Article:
Q&A with Iti Tyagi, Founder, Craft Village/India Craft Week, (Art work ; Kalyan Joshi)
“Don’t bail them out, but sail them through rough weather” says Iti Tyagi, Founder of Craft Village and India Craft Week on the situation arising from the Craft Sector. Govt. doesn’t have Kuber’s Treasure (Unlimited reserves) to meet finance losses of such magnitude, and there is too much panic, at this moment we should explore a public-private-people partnership to innovate solutions, rather than burdening the Govt. This is also an opportunity to build an ‘Unparalleled’ model that can translate into policy decisions, in the long run, to deal with such an unprecedented crisis. If the world has seen the lowest ‘Market Index’ with plunging stock markets, it has also witnessed the highest ‘Creative Index’ of all time and healing of nature. Unfortunately, we tend to see in linearity. Craft Sector is the highest source of Creativity, and local livelihood, it is the only sector that offers an impeccable balance between Product and Sustainability. We must learn from this sector, how they have coped in the past, without seeking any financial help from the Government. The Craftsperson/Artisan as far as I know never seek any help or like being treated mercifully, rather they want appreciation & patronage of their work. Since the 1990s, we have lost 40% of this population (they have turned into daily wage labor) in the absence of money and recognition. Ironically, Govt. also in the absence of any voice from their side overlooked, it’s time that we must come forward and do our bit for artisans and crafts community.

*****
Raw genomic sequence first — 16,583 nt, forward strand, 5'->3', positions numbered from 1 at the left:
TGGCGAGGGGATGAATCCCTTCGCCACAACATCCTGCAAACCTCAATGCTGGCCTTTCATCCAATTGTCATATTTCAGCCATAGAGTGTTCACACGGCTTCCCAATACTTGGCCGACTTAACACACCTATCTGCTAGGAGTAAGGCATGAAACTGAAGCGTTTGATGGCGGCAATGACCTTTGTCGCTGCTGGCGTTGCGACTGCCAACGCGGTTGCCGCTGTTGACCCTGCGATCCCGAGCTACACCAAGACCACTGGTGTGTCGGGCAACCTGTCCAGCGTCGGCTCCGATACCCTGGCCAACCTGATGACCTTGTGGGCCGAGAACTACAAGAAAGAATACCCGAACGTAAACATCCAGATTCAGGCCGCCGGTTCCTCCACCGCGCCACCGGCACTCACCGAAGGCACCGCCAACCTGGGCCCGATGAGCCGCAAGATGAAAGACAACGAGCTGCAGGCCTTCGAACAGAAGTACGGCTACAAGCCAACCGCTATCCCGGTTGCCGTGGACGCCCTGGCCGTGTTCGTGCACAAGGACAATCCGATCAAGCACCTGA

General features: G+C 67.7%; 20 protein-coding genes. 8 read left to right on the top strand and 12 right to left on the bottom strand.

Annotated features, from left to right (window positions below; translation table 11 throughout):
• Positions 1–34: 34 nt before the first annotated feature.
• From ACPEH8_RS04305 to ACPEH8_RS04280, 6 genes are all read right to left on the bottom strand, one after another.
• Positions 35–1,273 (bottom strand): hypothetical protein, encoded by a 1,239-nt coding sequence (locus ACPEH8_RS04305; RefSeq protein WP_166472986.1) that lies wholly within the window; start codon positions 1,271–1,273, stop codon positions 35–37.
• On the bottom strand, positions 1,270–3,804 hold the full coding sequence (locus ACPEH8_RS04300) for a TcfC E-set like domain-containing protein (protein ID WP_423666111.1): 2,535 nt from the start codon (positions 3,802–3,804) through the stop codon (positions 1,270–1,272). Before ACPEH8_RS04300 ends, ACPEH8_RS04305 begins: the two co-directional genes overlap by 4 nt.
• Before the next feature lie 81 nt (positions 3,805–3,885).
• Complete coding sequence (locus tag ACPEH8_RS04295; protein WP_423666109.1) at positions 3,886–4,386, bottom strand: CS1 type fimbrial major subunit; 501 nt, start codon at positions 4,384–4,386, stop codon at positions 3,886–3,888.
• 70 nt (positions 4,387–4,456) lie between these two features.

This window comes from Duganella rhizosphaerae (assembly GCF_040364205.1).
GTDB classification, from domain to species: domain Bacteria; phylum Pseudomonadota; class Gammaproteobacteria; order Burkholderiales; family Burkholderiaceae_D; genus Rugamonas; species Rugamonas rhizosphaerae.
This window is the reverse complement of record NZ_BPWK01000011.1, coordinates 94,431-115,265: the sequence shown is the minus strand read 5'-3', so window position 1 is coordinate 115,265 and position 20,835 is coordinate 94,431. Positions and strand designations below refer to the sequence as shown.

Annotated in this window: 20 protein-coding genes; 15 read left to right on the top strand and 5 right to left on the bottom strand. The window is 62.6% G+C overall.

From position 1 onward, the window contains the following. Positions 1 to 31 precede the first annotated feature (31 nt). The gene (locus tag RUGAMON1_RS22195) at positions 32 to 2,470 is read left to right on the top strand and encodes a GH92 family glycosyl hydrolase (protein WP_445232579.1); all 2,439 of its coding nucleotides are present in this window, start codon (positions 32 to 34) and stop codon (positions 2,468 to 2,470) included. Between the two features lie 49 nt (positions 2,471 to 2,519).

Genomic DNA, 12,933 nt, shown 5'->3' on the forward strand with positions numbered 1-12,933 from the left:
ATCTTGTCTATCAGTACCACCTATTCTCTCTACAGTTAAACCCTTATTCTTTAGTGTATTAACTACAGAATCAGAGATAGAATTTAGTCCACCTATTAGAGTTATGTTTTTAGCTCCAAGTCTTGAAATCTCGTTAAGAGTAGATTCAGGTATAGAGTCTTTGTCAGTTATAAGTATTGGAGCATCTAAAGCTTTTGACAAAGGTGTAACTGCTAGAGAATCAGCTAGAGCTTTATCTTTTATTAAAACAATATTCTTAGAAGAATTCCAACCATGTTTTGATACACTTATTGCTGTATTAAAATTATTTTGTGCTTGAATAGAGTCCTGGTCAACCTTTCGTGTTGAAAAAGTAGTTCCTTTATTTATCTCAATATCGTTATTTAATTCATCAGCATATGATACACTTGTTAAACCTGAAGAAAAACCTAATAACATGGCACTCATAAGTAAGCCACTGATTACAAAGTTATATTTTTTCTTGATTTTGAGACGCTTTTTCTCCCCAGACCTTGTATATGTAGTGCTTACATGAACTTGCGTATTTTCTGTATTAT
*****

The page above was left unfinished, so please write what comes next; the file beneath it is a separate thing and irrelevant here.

What is the crisis the Craft Sector facing at the moment?
Like any other Industry, Craft Sector is also going through a phase of uncertainty, but I must say that they are panicking less than compared to any other Industry. Being a ‘Creative Industry’ they may be going through commercial challenges at the moment, but ‘Creatively’ they have become more active during the lock-down period, and hence there is not much ‘Hue & Cry’.
When I am referring to Craft Sector, I mean more than 50-Million odd (genuine and authentic) artisans practicing various Crafts for their livelihood and sustenance. The nature of crisis during CoVid-19 is specific to Individual, Community OR Industry driven craft clusters (Textiles; Handloom & Hand-Woven, Hard Material such as Stone, Metal and Wood, Soft Material using locally grown jute and natural fibers/material, Folk/Tribal Art, etc.). Therefore, there is no universal problem.
Unfortunately, the Craft Sector I am talking about is being treated as a job worker or prop by Brands, Designers, and Exporters & Socialites. Very few of them have direct market access; hence they would face similar problems how other industries in the supply chain may face.
The silver lining of this largest rural network is, it runs on minimum overheads, and practice custom orders, therefore piling up of large stocks are unlikely, but due to scarcity of raw material & orders during the lockdown has dried up their funds, and if the lock-down doesn’t open by 4th May, they would run into a deep crisis with no liquidity, raw material and manpower.